I don't get where the comment is related to the service?
Because I'm in someone's target victory of "I will never trust any service ever again to be "dark". Period. "The best I can hope for is a social revolution or to die in my sleep", to borrow a song.
My cryptic reference was to the xkcd comment of:
Nerd1: "Look, 'Silent Circle and Lavabit are developing a new way to do email with end-to-end encryption.' "
But then see stuff like Mouser's note 4 posts above:
'Op-ed: Lavabit’s primary security claim wasn’t actually true Ladar Levison stood up for users' privacy—but perhaps a little too late.'
There's your primary conflict. I don't care what gorgeous bitcoin-enabled 512-bit-key security-through-the-roof system you have, because somewhere, someone, knows how it works and if "they" stick that fella on a stupid fifty dollar piece of molten steel heated to 2668 degrees until he breaks and spills the details, then none of it matters.
That's what Edward Snowden taught us, and that's the message of "SnowdenGate". Because all of these systems were supposed to be secure. Sure they could raid your house and subpoena stuff, but it wasn't really supposed to be auto-there wholesale from AT&T's Room 538.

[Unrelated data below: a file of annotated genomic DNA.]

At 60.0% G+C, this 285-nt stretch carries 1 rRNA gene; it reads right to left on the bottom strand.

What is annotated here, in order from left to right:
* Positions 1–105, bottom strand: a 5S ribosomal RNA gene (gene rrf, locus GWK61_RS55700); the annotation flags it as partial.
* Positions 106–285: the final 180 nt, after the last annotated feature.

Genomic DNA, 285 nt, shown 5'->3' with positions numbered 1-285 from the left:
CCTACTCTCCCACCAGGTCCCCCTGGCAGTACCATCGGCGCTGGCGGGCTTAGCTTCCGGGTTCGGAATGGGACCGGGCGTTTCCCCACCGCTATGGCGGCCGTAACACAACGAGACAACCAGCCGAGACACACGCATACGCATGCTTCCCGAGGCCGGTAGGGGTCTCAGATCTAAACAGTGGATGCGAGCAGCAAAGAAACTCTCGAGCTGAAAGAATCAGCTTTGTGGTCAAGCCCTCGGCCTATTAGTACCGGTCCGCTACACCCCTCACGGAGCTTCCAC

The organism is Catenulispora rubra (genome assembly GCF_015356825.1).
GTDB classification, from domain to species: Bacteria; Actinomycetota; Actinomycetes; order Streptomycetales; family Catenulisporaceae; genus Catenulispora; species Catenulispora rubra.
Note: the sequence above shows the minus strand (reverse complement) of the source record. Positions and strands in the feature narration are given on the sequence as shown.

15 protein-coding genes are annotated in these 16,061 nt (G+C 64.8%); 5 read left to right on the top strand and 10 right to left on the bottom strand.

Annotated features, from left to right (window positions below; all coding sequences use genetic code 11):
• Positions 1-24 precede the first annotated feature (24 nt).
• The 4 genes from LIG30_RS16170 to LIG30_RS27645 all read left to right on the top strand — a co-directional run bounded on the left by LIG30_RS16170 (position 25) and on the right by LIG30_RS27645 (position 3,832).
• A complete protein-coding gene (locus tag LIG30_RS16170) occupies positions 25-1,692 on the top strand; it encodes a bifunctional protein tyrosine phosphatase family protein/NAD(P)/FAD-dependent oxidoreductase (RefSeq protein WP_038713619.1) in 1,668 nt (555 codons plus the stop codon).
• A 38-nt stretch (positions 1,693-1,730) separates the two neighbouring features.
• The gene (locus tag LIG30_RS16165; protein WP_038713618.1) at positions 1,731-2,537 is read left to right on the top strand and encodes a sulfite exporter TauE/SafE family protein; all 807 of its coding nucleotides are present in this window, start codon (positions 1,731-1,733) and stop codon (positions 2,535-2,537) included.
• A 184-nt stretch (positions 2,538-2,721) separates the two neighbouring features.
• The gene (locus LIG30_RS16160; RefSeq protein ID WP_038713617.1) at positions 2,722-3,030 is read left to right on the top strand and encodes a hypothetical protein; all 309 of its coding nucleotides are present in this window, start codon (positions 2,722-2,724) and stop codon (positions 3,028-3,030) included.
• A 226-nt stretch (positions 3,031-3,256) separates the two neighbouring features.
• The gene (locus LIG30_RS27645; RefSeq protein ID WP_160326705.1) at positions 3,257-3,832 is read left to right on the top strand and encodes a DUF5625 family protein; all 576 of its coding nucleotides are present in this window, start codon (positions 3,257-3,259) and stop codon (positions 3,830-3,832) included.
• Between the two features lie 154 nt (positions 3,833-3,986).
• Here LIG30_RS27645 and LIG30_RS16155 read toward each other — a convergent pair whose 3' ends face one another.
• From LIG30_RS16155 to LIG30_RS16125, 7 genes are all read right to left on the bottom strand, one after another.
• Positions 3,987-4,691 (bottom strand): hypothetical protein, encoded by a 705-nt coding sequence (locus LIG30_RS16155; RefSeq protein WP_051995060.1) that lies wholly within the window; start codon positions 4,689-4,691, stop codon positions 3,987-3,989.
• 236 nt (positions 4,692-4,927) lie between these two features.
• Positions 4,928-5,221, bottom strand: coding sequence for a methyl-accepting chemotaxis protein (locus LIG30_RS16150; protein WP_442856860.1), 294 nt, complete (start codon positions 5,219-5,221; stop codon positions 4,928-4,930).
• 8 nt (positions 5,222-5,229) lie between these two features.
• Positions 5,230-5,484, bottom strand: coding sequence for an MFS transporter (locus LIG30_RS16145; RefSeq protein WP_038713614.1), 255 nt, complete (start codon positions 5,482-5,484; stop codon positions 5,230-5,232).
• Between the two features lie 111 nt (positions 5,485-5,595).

Not unlike BitCoin: Some clever math there, but we're just starting to see its endgame, and there are two endings. A genius IQ 188 marketing plan where the first X fellas with easy to mine early bitcoins who can cash in can/are making a killing, and not only is it now almost impossible to mine a new coin, the Feds are on the edge of shutting all of it down, making it this century's Dutch Tulips again. That second movement is an "xkcd moment" - skip the math, pass a couple laws, invoke a couple older ones, and start applying bully force until someone caves in.
That's the real warning of that comic panel.